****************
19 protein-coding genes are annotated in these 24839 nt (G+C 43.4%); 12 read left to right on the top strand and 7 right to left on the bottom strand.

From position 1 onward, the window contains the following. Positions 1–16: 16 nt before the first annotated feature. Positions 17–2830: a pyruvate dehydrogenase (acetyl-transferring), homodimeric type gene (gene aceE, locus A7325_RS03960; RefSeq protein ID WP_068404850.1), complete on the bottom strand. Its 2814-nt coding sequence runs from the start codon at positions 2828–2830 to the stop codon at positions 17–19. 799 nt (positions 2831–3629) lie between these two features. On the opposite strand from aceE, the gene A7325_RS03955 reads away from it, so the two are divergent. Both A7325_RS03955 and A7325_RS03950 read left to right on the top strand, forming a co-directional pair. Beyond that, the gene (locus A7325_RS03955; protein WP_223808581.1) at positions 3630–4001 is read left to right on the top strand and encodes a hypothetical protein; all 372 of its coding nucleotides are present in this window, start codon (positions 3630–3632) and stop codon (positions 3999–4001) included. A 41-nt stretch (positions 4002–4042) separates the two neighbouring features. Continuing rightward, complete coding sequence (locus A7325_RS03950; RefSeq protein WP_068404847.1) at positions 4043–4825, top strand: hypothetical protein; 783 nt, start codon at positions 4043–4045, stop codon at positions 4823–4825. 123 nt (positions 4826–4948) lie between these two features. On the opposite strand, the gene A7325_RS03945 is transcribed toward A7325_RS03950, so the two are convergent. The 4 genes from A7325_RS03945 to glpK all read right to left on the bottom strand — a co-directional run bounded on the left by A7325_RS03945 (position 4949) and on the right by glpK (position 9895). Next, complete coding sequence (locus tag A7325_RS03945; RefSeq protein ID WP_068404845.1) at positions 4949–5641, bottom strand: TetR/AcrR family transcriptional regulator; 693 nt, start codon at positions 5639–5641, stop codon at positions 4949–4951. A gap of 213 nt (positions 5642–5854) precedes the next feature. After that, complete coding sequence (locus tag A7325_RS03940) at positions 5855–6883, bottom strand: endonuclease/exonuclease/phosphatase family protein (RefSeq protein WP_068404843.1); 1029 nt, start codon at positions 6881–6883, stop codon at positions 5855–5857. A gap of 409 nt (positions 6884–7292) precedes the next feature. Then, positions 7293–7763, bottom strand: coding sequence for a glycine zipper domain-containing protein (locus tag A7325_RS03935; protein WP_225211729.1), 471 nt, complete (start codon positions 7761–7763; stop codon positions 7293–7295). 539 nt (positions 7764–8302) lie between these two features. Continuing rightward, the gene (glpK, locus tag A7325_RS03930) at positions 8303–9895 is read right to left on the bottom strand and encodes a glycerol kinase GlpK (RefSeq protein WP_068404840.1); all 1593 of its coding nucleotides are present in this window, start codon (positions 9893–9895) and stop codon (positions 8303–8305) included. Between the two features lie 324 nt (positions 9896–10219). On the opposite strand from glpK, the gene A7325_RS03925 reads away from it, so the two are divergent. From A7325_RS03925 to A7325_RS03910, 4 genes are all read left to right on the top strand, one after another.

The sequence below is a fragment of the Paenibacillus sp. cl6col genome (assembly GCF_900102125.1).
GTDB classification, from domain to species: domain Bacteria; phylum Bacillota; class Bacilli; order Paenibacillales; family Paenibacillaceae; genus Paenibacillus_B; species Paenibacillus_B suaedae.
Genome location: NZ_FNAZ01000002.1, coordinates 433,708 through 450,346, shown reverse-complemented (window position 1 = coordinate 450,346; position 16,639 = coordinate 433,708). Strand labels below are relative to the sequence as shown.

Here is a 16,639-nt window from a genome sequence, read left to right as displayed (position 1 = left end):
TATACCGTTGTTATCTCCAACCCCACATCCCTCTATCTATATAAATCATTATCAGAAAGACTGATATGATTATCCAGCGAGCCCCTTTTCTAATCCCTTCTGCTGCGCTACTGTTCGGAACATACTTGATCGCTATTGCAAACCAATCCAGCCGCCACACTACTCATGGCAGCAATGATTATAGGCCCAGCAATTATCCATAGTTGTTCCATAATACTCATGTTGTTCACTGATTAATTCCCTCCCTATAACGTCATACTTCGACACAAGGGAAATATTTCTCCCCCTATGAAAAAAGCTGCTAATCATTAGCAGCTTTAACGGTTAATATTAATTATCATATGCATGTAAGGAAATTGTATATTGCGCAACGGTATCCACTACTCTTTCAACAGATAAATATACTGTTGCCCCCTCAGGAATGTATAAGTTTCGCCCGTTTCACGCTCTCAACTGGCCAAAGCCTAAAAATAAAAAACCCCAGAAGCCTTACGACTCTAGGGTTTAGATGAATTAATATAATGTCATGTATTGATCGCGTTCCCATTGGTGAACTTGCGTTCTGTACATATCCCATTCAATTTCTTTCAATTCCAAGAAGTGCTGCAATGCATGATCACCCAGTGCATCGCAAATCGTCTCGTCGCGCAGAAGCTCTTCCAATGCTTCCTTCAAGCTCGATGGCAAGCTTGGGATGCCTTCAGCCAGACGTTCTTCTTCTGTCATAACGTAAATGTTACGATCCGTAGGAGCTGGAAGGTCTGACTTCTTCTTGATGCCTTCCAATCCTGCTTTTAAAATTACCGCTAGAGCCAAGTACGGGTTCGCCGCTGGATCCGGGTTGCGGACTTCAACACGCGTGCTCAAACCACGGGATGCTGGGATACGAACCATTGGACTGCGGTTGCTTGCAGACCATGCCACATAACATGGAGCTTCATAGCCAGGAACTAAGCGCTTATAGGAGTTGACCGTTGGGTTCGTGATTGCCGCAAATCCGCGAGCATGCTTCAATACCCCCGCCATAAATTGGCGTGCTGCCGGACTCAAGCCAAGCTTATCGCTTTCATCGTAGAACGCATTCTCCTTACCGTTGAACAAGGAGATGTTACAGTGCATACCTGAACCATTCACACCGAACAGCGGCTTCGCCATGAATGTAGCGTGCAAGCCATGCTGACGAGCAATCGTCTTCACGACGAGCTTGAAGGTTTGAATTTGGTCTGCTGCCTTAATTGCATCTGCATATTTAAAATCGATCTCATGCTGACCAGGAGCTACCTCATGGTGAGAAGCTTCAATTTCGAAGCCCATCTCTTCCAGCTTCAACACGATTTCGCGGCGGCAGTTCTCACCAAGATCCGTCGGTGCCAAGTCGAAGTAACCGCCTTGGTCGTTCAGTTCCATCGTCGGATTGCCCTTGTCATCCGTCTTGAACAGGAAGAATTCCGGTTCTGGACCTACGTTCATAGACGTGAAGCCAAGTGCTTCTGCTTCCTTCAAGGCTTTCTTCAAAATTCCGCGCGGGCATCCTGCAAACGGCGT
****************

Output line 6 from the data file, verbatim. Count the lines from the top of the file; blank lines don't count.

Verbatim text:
Here is a 16,639-nt window from a genome sequence, read left to right as displayed (position 1 = left end):